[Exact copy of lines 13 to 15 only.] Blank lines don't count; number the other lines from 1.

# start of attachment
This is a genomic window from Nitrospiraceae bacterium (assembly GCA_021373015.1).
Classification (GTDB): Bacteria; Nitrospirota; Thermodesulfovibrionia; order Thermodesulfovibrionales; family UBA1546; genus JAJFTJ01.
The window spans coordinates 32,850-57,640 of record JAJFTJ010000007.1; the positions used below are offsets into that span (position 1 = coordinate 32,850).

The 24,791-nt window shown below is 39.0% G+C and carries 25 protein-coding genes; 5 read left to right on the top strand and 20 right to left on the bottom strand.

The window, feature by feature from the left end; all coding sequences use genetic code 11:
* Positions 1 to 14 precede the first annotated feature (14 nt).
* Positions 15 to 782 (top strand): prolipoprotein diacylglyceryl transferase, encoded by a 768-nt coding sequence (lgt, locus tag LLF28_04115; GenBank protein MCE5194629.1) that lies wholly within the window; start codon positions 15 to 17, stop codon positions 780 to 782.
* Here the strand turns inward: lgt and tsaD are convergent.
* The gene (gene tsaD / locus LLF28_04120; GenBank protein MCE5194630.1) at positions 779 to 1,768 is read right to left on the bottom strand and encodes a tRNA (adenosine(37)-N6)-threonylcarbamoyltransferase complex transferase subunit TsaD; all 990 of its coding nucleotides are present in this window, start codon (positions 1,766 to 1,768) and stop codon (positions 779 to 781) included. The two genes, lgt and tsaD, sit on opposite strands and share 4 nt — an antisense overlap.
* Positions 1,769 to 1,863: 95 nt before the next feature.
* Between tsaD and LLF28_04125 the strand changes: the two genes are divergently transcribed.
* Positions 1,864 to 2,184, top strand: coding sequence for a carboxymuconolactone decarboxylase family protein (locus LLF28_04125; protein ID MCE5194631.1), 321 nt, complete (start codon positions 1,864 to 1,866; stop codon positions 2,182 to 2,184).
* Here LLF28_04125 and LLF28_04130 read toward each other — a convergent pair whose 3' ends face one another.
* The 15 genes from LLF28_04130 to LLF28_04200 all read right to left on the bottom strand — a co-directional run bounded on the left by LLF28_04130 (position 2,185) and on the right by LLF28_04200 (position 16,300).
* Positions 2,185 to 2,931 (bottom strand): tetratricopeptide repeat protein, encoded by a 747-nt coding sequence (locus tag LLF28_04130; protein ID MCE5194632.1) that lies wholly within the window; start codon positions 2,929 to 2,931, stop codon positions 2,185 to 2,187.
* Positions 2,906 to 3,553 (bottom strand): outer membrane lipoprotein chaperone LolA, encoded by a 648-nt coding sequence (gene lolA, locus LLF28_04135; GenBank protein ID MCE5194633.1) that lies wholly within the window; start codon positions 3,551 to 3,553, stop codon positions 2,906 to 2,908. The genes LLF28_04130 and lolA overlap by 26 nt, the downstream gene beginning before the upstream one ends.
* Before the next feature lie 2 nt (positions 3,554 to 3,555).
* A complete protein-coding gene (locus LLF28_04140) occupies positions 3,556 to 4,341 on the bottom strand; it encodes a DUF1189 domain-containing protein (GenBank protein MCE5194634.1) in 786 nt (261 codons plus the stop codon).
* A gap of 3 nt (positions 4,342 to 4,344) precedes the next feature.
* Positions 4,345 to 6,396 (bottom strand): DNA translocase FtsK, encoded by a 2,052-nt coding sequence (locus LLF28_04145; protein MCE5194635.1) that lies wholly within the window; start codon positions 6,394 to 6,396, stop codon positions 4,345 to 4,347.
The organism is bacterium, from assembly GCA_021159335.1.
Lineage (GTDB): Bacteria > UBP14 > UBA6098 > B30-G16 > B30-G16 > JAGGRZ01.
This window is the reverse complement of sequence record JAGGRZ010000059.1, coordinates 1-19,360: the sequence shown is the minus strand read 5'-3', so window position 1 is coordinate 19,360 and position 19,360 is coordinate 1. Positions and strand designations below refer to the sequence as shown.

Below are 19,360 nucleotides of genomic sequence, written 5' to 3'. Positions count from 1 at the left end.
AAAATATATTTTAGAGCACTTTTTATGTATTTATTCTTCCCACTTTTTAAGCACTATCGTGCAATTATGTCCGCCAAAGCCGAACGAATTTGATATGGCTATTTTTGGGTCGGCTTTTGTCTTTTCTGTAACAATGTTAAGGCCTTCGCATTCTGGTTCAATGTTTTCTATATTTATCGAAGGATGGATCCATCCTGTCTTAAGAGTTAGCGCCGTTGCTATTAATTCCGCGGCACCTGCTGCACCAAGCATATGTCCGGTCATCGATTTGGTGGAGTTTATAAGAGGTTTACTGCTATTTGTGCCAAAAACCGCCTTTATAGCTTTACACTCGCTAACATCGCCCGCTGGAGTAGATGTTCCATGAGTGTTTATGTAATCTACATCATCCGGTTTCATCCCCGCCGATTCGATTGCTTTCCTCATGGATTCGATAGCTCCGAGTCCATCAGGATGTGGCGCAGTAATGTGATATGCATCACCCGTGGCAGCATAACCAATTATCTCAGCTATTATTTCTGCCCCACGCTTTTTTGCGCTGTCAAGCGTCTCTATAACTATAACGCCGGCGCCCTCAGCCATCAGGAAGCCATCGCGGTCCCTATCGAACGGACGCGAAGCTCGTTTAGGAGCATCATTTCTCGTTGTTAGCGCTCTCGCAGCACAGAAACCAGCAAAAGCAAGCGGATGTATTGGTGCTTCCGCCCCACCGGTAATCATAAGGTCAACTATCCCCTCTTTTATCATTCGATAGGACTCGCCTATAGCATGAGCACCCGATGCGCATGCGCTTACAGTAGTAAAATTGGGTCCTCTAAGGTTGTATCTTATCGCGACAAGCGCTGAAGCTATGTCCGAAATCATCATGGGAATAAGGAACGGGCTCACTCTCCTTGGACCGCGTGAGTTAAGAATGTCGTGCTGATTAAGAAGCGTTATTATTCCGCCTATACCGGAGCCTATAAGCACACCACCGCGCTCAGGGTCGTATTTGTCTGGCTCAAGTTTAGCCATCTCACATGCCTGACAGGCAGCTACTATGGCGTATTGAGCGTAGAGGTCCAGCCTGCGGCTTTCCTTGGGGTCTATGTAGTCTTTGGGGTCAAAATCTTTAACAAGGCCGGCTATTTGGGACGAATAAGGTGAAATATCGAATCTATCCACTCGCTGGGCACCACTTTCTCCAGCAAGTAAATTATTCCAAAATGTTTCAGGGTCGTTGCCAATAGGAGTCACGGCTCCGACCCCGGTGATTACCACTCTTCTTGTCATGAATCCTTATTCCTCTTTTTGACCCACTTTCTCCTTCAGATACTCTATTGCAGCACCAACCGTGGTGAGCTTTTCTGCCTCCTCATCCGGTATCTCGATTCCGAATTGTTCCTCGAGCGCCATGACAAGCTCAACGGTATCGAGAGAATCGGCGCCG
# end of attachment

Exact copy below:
* Here LLF28_04125 and LLF28_04130 read toward each other — a convergent pair whose 3' ends face one another.
* The 15 genes from LLF28_04130 to LLF28_04200 all read right to left on the bottom strand — a co-directional run bounded on the left by LLF28_04130 (position 2,185) and on the right by LLF28_04200 (position 16,300).
* Positions 2,185 to 2,931 (bottom strand): tetratricopeptide repeat protein, encoded by a 747-nt coding sequence (locus tag LLF28_04130; protein ID MCE5194632.1) that lies wholly within the window; start codon positions 2,929 to 2,931, stop codon positions 2,185 to 2,187.